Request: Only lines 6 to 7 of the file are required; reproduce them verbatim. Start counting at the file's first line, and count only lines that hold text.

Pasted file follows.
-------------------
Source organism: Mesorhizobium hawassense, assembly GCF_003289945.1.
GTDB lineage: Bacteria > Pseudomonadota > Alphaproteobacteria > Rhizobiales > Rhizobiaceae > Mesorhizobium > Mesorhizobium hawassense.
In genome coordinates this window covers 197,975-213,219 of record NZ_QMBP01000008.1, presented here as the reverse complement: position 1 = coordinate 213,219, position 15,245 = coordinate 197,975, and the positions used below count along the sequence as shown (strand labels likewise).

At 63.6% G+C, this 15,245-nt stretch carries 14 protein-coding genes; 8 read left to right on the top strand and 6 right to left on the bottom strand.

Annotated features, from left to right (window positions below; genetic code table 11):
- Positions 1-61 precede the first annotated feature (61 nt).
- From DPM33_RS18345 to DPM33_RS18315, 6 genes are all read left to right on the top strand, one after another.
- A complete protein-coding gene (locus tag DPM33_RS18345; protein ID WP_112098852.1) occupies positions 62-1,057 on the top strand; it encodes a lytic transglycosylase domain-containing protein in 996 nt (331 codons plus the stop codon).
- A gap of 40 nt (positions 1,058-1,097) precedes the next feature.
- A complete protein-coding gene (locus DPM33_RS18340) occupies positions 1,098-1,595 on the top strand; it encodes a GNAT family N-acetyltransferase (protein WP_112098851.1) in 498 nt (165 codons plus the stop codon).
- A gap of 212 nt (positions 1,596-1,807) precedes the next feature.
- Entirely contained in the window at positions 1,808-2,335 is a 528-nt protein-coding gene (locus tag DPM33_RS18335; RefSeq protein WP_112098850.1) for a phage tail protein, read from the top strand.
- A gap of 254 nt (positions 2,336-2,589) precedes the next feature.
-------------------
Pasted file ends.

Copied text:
- Positions 1-61 precede the first annotated feature (61 nt).
- From DPM33_RS18345 to DPM33_RS18315, 6 genes are all read left to right on the top strand, one after another.